After traumatic brain injury (TBI) the human APOE-?4 (APOE4) gene polymorphism is associated with increased mortality, increased coma time, poor prognosis, and an increased risk of late-onset Alzheimer's disease (AD). The APOE4 gene is found in 27% of the US population, and as such affects an estimated 459,000 TBI cases each year. It is not known how APOE4 genotype negatively impacts outcome after TBI, or if genotype-specific treatments are required to improve prognosis. TBI causes the accumulation and deposition of a neurotoxic peptide called amyloid- (A). Approximately 30% of all fatal TBI cases present with A plaques, however the deposition of A is dependent on the APOE genotype of the patient. Only 10% of non-APOE4 brains have A plaques after injury, while 35% of heterozygous APOE4 brains, and 100% of homozygous APOE4 brains, develop A plaques. The APOE gene encodes for the apolipoprotein E (apoE) protein, which was recently shown to facilitate the enzymatic degradation of A. These data suggest that individuals carrying the APOE4 genotype are unable to clear the excess A that is produced as a result of TBI. Accumulation of excess A is known to cause neuronal apoptosis and trigger neuroinflammation. We have recently shown that preventing A production, or enhancing A clearance, can ameliorate secondary injury and prevent cognitive and motor deficits caused by experimental TBI in mice. Here we will study the role of apoE isoforms in A clearance after TBI. We are testing the hypothesis that apoE is instrumental in A degradation after TBI, but the apoE4 isoform is dysfunctional at this process. We believe that the accumulation of A in APOE4 mice leads to increased cell death and poorer functional and cognitive outcome after injury. We will test this hypothesis in our Specific Aims:
Aim 1) Determine the role of apoE in A clearance after TBI Aim 2) Determine the effect of APOE genotype on A clearance after TBI Aim 3) Test if the poorer prognosis after TBI in APOE4 carriers is due to prolonged A accumulation These data will allow us to determine the mechanism by which A accumulates aggressively in APOE4 patients after TBI, and the functional consequences of that A accumulation.

Public Health Relevance

After traumatic brain injury (TBI) the human APOE-?4 (APOE4) gene polymorphism is associated with increased mortality, increased coma time, poor prognosis, and an increased risk of late-onset Alzheimer's disease (AD). The APOE4 gene is found in 27% of the US population, and as such affects an estimated 459,000 TBI cases each year. It is not known how APOE4 genotype negatively impacts outcome after TBI, or if genotype-specific treatments are required to improve prognosis. This R01 proposal proposes that impaired clearance of the neurotoxic A peptide after TBI is responsible for these detrimental effects, and tests pharmacological treatments to reverse these deficits.

Agency
National Institute of Health (NIH)
Institute
National Institute of Neurological Disorders and Stroke (NINDS)
Type
Research Project (R01)
Project #
5R01NS081068-05
Application #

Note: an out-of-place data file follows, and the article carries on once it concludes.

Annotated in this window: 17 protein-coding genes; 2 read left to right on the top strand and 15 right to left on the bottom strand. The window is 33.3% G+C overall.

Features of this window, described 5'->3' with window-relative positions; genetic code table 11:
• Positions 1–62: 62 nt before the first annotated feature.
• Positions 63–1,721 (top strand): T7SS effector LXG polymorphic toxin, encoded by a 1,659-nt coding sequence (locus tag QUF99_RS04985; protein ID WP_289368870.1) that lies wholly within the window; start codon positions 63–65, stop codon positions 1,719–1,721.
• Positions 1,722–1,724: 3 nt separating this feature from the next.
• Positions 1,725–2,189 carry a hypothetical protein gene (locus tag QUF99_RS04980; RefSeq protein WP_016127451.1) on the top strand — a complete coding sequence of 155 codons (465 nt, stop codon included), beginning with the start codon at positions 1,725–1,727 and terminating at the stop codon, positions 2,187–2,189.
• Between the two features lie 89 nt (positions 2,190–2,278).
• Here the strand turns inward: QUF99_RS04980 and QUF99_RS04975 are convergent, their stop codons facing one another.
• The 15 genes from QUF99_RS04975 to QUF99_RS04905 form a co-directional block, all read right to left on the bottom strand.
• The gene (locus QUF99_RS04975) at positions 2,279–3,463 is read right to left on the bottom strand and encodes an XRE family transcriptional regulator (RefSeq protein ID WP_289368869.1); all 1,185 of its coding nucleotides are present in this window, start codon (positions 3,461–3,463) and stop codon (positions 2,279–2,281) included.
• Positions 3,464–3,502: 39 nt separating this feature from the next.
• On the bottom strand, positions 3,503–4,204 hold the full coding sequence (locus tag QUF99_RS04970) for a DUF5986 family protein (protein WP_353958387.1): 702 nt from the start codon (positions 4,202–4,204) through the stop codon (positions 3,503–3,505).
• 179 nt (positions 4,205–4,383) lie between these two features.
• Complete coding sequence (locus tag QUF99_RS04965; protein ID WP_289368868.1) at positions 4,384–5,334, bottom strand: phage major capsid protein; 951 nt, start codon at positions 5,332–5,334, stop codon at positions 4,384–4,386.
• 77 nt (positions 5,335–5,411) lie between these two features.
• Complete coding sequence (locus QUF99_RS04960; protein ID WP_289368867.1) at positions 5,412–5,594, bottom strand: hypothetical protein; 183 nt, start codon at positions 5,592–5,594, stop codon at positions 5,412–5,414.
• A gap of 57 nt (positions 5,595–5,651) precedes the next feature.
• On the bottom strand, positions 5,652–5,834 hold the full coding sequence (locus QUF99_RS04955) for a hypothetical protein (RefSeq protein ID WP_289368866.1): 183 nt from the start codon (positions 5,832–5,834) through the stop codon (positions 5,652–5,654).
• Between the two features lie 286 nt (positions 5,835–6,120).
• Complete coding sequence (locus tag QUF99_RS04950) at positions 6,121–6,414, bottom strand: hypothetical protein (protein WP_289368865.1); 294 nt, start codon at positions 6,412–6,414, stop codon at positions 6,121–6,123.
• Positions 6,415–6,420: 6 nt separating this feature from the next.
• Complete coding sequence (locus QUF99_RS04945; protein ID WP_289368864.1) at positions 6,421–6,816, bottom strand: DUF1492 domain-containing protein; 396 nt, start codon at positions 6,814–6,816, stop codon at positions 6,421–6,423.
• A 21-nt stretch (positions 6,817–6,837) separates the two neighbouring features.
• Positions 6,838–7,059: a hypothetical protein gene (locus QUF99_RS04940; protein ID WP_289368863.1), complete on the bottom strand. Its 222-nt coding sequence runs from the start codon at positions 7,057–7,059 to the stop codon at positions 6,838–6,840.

9210126
Study Section
Brain Injury and Neurovascular Pathologies Study Section (BINP)
Program Officer
Bellgowan, Patrick S F
Project Start
2013-02-01
Project End
2018-01-31
Budget Start
2017-02-01
Budget End
2018-01-31
Support Year
5
Fiscal Year
2017
Total Cost
$306,140
Indirect Cost
$109,265
Name
Georgetown University
Department
Neurosciences
Type
Schools of Medicine
DUNS #
049515844
City
Washington
State
DC
Country
United States
Zip Code
20057
Villapol, Sonia; Loane, David J; Burns, Mark P (2017) Sexual dimorphism in the inflammatory response to traumatic brain injury. Glia 65:1423-1438
Neustadtl, Aidan L; Winston, Charisse N; Parsadanian, Maia et al. (2017) Reduced cortical excitatory synapse number in APOE4 mice is associated with increased calcineurin activity. Neuroreport 28:618-624
Main, Bevan S; Sloley, Stephanie S; Villapol, Sonia et al. (2017) A Mouse Model of Single and Repetitive Mild Traumatic Brain Injury. J Vis Exp :
Fe Lanfranco, Maria; Loane, David J; Mocchetti, Italo et al. (2017) Combination of Fluorescent in situ Hybridization (FISH) and Immunofluorescence Imaging for Detection of Cytokine Expression in Microglia/Macrophage Cells. Bio Protoc 7:
Washington, Patricia M; Villapol, Sonia; Burns, Mark P (2016) Polypathology and dementia after brain trauma: Does brain injury trigger distinct neurodegenerative diseases, or should they be classified together as traumatic encephalopathy? Exp Neurol 275 Pt 3:381-388
Washington, Patricia M; Burns, Mark P (2016) The Effect of the APOE4 Gene on Accumulation of A?40 After Brain Injury Cannot Be Reversed by Increasing apoE4 Protein. J Neuropathol Exp Neurol :
Winston, Charisse N; Noël, Anastasia; Neustadtl, Aidan et al. (2016) Dendritic Spine Loss and Chronic White Matter Inflammation in a Mouse Model of Highly Repetitive Head Trauma. Am J Pathol 186:552-67
Washington, Patricia M; Morffy, Nicholas; Parsadanian, Maia et al. (2014) Experimental traumatic brain injury induces rapid aggregation and oligomerization of amyloid-beta in an Alzheimer's disease mouse model. J Neurotrauma 31:125-34
Rodriguez, Gustavo A; Burns, Mark P; Weeber, Edwin J et al. (2013) Young APOE4 targeted replacement mice exhibit poor spatial learning and memory, with reduced dendritic spine density in the medial entorhinal cortex. Learn Mem 20:256-66
Kumar, Alok; Stoica, Bogdan A; Sabirzhanov, Boris et al. (2013) Traumatic brain injury in aged animals increases lesion size and chronically alters microglial/macrophage classical and alternative activation states. Neurobiol Aging 34:1397-411

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